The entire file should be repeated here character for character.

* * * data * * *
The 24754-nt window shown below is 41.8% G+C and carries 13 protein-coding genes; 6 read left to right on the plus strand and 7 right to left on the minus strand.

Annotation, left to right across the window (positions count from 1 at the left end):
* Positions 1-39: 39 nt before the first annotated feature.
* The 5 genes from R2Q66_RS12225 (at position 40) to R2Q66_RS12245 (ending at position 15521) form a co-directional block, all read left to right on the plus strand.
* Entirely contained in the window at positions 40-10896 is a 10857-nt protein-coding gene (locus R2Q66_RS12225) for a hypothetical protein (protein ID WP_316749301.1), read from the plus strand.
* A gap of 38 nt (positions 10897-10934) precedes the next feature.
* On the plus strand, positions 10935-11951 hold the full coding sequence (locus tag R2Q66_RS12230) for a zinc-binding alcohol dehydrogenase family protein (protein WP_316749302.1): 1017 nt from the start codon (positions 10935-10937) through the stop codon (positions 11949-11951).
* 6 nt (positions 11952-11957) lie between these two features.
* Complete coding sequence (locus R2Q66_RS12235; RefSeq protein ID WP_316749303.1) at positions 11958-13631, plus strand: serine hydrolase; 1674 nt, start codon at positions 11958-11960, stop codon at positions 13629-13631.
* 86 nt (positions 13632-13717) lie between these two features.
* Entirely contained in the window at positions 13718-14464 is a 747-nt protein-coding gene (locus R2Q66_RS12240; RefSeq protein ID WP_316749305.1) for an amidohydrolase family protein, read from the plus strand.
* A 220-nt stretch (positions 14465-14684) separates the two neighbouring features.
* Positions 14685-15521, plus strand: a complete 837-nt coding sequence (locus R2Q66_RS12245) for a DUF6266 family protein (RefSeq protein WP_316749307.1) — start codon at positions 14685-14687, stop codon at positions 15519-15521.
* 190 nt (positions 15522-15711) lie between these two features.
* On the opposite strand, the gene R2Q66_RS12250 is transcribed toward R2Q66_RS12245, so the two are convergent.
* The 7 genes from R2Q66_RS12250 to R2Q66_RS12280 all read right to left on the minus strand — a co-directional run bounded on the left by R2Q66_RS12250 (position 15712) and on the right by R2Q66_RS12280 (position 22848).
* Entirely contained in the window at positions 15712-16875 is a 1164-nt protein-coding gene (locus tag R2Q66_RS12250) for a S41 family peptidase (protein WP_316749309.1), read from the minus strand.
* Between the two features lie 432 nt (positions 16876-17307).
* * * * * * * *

The 24754-nt window shown below is 41.8% G+C and carries 13 protein-coding genes; 6 read left to right on the plus strand and 7 right to left on the minus strand.

Annotation, left to right across the window (positions count from 1 at the left end):
* Positions 1-39: 39 nt before the first annotated feature.
* The 5 genes from R2Q66_RS12225 (at position 40) to R2Q66_RS12245 (ending at position 15521) form a co-directional block, all read left to right on the plus strand.
* Entirely contained in the window at positions 40-10896 is a 10857-nt protein-coding gene (locus R2Q66_RS12225) for a hypothetical protein (protein ID WP_316749301.1), read from the plus strand.
* A gap of 38 nt (positions 10897-10934) precedes the next feature.
* On the plus strand, positions 10935-11951 hold the full coding sequence (locus tag R2Q66_RS12230) for a zinc-binding alcohol dehydrogenase family protein (protein WP_316749302.1): 1017 nt from the start codon (positions 10935-10937) through the stop codon (positions 11949-11951).
* 6 nt (positions 11952-11957) lie between these two features.
* Complete coding sequence (locus R2Q66_RS12235; RefSeq protein ID WP_316749303.1) at positions 11958-13631, plus strand: serine hydrolase; 1674 nt, start codon at positions 11958-11960, stop codon at positions 13629-13631.
* 86 nt (positions 13632-13717) lie between these two features.
* Entirely contained in the window at positions 13718-14464 is a 747-nt protein-coding gene (locus R2Q66_RS12240; RefSeq protein ID WP_316749305.1) for an amidohydrolase family protein, read from the plus strand.
* A 220-nt stretch (positions 14465-14684) separates the two neighbouring features.
* Positions 14685-15521, plus strand: a complete 837-nt coding sequence (locus R2Q66_RS12245) for a DUF6266 family protein (RefSeq protein WP_316749307.1) — start codon at positions 14685-14687, stop codon at positions 15519-15521.
* 190 nt (positions 15522-15711) lie between these two features.
* On the opposite strand, the gene R2Q66_RS12250 is transcribed toward R2Q66_RS12245, so the two are convergent.
* The 7 genes from R2Q66_RS12250 to R2Q66_RS12280 all read right to left on the minus strand — a co-directional run bounded on the left by R2Q66_RS12250 (position 15712) and on the right by R2Q66_RS12280 (position 22848).
* Entirely contained in the window at positions 15712-16875 is a 1164-nt protein-coding gene (locus tag R2Q66_RS12250) for a S41 family peptidase (protein WP_316749309.1), read from the minus strand.
* Between the two features lie 432 nt (positions 16876-17307).